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Jason Fry and Greg Prince
Faith and Fear in Flushing made its debut on Feb. 16, 2005, the brainchild of two longtime friends and lifelong Met fans.

Greg Prince discovered the Mets when he was 6, during the magical summer of 1969. He is a Long Island-based writer, editor and communications consultant. Contact him here.

Jason Fry is a Brooklyn writer whose first memories include his mom leaping up and down cheering for Rusty Staub. Check out his other writing here.

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I've Got A Peaceful Albeit Uneasy Feeling

This should bother me. It doesn’t.

This should be terrible. It isn’t.

This should feel…not like it does.

I’m at peace tonight. There is nothing more I can do, nothing more I can say, nothing more I can even think.

It’s over. I knew it would be over eventually. I didn’t know how it would end but if I had to guess, this is how I would’ve figured.

The Mets would go to Atlanta desperately needing to win one game. And they would lead. At the same time, the top team they were chasing would have to lose. And they would trail.

Then both games would reverse themselves. Billy Wagner, with nobody on and two out in the ninth, would allow two infield singles and a three-run homer to Craig Biggio. Done. And Braden Looper would find a way to let the Braves win a game they had trailed for 8-1/2 innings.

I have to admit Loop surprised me by only allowing Atlanta to tie the game. His teammates also heartened me with their insistence on taking a tenth-inning lead.

But I wasn’t fooled, not really. There were just too many Braves and too many Mets on that field for this to Turn out any different than it did.

Blame Looper? Takatsu? Randolph? Wright for getting doubled off? Beltran for getting thrown out stealing? Cameron for playing right like it was center? Piazza for aging? Ishii for taking unnecessary starts from Seo? Bill Shea for not convincing the Reds to move to New York in 1958?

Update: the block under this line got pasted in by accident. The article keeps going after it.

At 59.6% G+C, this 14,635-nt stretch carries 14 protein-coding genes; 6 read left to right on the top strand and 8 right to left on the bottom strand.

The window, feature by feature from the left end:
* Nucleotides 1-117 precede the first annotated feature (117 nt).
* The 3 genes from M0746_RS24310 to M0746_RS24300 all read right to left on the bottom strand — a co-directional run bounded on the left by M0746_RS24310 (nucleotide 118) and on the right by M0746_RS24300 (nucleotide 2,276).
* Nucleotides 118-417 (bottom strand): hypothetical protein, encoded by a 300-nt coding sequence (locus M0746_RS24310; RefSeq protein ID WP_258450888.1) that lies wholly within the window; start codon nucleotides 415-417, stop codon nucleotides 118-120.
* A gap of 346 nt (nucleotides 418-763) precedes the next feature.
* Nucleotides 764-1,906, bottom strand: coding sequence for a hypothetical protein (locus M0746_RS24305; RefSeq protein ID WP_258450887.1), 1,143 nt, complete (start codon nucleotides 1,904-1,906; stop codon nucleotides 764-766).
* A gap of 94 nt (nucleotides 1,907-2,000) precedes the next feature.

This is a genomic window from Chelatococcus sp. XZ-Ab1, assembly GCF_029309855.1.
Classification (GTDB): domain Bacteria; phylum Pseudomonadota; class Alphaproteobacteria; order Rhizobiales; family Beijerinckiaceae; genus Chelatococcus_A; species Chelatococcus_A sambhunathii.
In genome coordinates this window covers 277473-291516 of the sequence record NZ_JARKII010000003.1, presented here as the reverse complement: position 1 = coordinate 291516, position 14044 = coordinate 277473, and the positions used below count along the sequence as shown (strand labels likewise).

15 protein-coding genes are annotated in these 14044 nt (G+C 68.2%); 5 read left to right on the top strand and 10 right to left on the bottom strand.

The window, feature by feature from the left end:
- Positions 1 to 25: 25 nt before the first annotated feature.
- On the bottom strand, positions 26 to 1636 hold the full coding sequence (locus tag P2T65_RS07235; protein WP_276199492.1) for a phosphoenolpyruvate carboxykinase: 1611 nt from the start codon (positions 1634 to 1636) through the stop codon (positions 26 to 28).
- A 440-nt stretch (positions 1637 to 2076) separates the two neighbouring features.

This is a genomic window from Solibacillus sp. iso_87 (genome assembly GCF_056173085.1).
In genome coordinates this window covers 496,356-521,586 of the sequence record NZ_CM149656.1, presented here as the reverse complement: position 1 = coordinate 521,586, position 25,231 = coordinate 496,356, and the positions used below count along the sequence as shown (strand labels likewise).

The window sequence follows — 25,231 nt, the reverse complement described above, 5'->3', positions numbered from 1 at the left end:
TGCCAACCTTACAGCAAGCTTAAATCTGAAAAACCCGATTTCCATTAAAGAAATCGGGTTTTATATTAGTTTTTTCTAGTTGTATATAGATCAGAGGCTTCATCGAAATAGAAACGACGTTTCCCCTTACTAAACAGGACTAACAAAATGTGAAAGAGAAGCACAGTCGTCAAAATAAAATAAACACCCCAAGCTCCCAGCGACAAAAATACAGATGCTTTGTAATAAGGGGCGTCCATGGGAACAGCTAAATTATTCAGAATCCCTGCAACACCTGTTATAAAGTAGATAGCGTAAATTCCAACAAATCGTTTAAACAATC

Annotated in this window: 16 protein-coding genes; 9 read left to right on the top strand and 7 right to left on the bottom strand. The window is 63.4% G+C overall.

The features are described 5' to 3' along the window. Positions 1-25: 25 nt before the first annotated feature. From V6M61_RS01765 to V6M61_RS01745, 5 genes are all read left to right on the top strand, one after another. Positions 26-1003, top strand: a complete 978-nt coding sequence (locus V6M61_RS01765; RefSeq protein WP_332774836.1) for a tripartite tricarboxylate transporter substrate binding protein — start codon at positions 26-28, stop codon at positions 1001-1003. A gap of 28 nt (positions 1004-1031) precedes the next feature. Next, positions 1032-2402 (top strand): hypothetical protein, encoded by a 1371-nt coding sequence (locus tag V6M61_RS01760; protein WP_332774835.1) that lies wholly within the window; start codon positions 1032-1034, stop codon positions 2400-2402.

Whoever. Whatever. This was going to happen at some point, this not winning the Wild Card, not making the playoffs. If it was going to happen anywhere, it might as well happen where it did. It was a dependable outcome if nothing else.

The Braves swept the Mets at Turner Field when the Mets could not afford to lose there.

My watch is set to within a nanosecond of dead-on balls accuracy.

Twenty-three games to go. I’ll watch. I’ll write. I’ll care. But I’ll no longer believe. Not this year.

Peace, man.

3 comments to I've Got A Peaceful Albeit Uneasy Feeling

  • Anonymous

    The patch is indeed a work of art. Perhaps we need some sort of exorcism to cleanse ourselves of this devilish past. First, I say Piazza must name his first born Ted or Turner to counter act Larry's Shea nightmare. Then I say we tear Looper limb from limb (and Benitez if we can grab him) and throw their body parts into a large bonfire made from those blue and orange panels that used to hang at Shea. I'd get more elaborate but the last nights nail in the coffin performance has also made me too numb to get too upset anymore. Maybe we can just get back to booing them all the time…

  • Anonymous

    It would seem kind of cruel to name an innocent child Hellpit Piazza, but whatever it takes.
    I've often wondered where those blue and orange panels went.

  • Anonymous

    Possibilities:
    1. They lost them. (Don't laugh, they lost the freaking leaf from the apple.)
    2. They're utilized even now in the bowels of Shea to jam escalators.
    3. Feral cats ate them.
    4. They'll return as a jaunty touch for the stadium once the new park gets canned because the Yankees' new park cost too much.